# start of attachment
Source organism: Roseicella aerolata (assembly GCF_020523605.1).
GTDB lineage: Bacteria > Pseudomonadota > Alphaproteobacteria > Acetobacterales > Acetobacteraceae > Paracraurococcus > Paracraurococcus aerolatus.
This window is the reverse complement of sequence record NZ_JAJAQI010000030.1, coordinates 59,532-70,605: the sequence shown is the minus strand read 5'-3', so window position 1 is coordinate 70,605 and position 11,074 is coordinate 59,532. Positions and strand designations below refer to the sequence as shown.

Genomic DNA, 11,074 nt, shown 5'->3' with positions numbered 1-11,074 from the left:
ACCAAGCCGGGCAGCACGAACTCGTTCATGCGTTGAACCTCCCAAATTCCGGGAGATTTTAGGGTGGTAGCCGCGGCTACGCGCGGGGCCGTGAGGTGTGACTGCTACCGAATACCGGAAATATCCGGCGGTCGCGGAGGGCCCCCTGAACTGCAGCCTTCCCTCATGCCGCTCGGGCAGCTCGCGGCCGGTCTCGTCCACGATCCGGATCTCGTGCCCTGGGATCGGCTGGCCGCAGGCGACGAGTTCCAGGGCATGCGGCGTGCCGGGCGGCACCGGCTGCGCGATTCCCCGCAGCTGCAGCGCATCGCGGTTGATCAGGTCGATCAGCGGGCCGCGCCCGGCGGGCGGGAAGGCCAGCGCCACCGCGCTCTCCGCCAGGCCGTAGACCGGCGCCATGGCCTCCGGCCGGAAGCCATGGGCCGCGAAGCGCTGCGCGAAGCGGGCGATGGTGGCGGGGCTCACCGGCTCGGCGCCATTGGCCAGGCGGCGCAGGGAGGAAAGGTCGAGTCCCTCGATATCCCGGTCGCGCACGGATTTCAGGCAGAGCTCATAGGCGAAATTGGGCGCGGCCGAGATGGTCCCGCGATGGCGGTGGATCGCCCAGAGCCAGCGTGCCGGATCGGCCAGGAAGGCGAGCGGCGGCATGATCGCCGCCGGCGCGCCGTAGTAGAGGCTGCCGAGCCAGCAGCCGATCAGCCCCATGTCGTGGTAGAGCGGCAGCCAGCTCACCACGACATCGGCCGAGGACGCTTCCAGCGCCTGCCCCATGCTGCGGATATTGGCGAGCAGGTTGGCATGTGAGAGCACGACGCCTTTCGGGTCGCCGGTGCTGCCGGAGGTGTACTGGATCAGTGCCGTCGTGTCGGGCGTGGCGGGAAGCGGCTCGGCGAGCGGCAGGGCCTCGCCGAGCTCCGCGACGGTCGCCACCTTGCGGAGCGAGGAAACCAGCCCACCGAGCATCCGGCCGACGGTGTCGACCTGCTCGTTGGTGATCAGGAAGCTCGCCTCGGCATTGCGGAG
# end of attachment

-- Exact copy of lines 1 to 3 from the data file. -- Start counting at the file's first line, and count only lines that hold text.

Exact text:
Source organism: Roseicella aerolata (assembly GCF_020523605.1).
GTDB lineage: Bacteria > Pseudomonadota > Alphaproteobacteria > Acetobacterales > Acetobacteraceae > Paracraurococcus > Paracraurococcus aerolatus.
This window is the reverse complement of sequence record NZ_JAJAQI010000030.1, coordinates 59,532-70,605: the sequence shown is the minus strand read 5'-3', so window position 1 is coordinate 70,605 and position 11,074 is coordinate 59,532. Positions and strand designations below refer to the sequence as shown.